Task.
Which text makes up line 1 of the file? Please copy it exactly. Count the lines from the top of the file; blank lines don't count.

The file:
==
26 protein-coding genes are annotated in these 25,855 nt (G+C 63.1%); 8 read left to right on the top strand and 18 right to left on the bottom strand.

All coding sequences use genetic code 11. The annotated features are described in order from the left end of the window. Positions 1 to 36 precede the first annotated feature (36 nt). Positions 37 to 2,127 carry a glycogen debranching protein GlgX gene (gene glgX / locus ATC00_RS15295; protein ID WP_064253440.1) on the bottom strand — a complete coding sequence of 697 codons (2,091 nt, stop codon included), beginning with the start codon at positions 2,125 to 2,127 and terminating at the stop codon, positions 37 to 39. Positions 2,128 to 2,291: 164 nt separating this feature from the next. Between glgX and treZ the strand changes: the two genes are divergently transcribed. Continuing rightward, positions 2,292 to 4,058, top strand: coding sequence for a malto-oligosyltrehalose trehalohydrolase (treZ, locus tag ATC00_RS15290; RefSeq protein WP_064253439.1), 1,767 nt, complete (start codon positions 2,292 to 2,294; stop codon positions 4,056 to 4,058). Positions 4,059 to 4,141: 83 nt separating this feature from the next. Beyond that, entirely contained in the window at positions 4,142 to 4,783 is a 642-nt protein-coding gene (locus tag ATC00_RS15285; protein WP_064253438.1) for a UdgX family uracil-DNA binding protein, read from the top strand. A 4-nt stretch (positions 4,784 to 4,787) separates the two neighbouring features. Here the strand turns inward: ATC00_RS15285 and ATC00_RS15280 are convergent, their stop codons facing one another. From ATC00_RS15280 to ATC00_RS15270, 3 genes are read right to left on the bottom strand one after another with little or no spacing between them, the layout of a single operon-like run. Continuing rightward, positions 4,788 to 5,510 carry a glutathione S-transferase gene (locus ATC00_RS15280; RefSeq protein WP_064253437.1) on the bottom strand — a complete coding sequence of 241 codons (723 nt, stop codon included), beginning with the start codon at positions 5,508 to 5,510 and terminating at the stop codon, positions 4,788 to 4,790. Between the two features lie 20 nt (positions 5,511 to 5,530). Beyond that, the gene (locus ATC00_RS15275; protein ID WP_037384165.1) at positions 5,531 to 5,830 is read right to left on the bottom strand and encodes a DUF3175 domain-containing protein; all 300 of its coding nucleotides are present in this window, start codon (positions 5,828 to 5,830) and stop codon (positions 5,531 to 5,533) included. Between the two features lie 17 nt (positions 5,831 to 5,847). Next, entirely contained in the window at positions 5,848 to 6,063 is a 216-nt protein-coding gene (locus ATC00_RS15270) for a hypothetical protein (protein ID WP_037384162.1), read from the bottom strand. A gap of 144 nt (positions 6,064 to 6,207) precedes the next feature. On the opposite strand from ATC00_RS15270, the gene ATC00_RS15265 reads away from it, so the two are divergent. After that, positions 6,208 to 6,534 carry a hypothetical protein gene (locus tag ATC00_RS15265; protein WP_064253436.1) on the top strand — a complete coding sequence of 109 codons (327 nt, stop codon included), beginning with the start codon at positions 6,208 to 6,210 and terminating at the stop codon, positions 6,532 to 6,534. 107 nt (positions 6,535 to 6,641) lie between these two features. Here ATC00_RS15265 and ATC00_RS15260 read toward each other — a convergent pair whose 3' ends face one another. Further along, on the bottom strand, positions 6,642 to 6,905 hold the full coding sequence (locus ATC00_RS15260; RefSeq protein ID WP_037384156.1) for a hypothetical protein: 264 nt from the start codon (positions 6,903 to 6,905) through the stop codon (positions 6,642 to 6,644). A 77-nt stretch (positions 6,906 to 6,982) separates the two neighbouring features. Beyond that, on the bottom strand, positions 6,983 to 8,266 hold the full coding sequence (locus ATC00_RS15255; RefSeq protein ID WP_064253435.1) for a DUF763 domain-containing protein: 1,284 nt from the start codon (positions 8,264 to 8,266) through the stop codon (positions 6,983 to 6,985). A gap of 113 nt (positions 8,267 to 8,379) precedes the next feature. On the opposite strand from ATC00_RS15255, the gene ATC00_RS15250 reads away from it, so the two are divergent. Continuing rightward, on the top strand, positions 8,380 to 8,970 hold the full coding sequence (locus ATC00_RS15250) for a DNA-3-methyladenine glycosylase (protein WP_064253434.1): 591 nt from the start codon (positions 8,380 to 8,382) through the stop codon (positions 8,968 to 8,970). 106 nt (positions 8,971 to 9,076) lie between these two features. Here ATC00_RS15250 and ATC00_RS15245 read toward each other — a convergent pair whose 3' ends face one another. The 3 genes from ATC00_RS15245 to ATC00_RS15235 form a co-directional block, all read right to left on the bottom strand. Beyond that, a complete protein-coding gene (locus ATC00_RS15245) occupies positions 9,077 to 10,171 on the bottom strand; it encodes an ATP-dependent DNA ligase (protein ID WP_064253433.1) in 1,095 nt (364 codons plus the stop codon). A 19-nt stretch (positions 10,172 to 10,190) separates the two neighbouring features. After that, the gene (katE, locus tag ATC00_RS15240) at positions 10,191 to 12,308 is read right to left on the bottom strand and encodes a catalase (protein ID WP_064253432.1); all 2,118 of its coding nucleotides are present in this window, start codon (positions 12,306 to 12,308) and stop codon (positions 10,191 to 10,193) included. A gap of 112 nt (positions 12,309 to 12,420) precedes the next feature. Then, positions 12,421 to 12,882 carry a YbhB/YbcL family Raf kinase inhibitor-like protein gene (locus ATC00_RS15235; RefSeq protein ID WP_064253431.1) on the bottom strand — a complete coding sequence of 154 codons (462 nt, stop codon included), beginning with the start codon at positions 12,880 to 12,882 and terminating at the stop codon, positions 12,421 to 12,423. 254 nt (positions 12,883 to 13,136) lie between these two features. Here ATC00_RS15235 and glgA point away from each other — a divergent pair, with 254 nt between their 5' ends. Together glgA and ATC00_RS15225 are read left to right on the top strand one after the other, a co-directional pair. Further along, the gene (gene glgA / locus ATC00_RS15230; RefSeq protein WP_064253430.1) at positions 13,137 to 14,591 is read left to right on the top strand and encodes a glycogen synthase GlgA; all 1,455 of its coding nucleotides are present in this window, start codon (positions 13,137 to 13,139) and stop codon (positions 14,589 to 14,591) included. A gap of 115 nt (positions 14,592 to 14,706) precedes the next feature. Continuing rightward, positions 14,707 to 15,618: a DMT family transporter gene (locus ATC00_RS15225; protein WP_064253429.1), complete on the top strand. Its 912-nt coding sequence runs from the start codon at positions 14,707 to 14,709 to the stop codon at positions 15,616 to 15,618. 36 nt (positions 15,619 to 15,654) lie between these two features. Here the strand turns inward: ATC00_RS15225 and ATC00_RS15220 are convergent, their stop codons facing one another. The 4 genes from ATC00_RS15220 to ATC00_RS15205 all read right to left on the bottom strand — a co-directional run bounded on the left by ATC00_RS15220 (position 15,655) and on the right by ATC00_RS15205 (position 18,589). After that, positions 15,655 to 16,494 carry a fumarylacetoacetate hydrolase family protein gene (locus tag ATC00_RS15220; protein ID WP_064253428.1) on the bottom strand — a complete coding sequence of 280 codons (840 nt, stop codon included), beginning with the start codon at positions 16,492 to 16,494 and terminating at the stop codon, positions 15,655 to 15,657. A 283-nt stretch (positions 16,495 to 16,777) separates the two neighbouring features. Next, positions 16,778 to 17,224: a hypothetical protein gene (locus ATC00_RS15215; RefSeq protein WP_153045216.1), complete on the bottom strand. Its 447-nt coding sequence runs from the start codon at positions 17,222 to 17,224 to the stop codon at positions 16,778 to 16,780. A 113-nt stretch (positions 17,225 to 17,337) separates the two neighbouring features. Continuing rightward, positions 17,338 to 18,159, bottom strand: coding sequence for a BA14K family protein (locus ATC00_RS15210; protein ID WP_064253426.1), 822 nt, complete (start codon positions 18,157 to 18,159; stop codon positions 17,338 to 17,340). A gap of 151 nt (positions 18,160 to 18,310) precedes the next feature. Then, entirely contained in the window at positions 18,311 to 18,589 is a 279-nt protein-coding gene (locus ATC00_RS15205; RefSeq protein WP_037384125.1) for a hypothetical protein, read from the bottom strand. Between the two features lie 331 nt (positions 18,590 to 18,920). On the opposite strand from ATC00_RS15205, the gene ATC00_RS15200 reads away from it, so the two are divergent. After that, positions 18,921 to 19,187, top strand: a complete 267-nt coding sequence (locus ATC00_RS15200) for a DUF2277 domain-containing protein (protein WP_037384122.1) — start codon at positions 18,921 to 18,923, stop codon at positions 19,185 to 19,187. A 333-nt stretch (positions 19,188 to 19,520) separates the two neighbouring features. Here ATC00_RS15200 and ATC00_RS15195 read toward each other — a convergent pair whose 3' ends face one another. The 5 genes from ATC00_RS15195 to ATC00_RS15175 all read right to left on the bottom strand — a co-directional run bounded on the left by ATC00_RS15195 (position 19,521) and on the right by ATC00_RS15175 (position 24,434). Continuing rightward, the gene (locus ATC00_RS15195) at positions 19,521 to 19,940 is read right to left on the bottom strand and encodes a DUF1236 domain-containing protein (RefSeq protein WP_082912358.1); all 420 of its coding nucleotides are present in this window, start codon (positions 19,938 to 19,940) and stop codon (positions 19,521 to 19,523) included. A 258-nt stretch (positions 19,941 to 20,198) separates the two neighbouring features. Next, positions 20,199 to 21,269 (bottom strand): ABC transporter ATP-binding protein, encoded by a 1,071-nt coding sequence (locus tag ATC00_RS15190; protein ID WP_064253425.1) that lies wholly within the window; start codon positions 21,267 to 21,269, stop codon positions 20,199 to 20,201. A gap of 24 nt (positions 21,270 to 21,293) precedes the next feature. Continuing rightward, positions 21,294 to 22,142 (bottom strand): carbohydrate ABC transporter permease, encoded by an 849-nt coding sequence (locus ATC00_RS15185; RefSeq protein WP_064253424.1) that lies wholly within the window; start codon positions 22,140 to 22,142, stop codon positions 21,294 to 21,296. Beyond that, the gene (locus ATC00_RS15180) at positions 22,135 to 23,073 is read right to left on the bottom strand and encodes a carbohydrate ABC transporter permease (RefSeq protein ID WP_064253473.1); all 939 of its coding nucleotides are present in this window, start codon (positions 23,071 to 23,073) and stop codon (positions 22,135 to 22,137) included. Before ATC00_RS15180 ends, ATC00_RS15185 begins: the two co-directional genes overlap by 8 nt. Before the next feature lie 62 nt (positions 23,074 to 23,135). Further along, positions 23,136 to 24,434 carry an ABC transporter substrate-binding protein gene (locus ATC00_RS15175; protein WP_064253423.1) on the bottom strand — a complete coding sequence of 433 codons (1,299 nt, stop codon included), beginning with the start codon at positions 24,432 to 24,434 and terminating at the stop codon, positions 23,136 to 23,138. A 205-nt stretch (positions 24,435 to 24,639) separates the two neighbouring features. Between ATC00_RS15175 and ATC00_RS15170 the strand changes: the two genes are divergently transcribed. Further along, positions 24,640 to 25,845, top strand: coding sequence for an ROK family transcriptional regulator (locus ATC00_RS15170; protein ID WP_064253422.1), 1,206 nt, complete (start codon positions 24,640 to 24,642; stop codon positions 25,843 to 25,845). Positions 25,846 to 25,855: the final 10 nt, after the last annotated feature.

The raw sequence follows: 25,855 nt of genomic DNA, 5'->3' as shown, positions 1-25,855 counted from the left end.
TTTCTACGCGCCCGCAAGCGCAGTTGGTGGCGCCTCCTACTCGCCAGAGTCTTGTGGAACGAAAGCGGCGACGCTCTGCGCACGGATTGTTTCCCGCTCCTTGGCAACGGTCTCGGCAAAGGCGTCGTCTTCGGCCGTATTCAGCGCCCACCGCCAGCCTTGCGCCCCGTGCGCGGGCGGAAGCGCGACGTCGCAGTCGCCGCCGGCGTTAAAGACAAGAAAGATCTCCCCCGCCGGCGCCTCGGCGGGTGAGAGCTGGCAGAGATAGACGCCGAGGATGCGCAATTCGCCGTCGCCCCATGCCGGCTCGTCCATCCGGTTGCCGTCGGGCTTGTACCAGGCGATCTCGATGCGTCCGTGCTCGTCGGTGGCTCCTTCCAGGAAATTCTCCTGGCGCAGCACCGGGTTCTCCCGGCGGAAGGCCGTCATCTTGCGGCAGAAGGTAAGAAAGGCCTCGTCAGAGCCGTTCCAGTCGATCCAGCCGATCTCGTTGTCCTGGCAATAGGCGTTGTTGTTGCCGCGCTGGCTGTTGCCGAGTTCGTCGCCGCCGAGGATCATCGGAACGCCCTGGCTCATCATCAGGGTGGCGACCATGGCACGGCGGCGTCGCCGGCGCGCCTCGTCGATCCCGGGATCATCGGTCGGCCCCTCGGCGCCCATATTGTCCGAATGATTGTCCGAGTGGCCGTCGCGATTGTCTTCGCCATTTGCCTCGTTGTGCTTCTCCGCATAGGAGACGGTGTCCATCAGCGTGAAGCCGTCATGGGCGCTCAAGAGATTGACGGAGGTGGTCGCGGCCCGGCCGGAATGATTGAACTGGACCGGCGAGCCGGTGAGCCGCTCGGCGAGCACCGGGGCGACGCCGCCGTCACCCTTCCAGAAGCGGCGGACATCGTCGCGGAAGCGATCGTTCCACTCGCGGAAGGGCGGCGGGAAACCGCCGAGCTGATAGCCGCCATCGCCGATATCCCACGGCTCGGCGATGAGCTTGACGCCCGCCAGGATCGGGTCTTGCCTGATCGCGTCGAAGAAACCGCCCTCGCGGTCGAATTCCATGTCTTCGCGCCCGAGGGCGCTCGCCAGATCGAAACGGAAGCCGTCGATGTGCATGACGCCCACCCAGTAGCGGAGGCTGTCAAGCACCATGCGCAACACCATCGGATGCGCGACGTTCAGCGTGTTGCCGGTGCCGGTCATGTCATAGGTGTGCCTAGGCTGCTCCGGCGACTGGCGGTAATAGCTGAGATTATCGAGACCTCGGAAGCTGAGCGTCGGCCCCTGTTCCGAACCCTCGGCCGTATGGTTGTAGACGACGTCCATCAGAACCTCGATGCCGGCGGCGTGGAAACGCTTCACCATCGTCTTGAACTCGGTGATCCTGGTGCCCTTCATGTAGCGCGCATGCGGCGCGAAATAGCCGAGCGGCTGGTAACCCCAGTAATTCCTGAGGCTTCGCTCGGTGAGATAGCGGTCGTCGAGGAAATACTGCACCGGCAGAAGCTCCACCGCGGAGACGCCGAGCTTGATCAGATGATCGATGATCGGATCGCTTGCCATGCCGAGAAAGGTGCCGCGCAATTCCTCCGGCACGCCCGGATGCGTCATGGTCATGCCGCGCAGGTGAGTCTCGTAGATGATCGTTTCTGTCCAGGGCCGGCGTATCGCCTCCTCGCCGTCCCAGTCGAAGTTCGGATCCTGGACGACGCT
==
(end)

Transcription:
26 protein-coding genes are annotated in these 25,855 nt (G+C 63.1%); 8 read left to right on the top strand and 18 right to left on the bottom strand.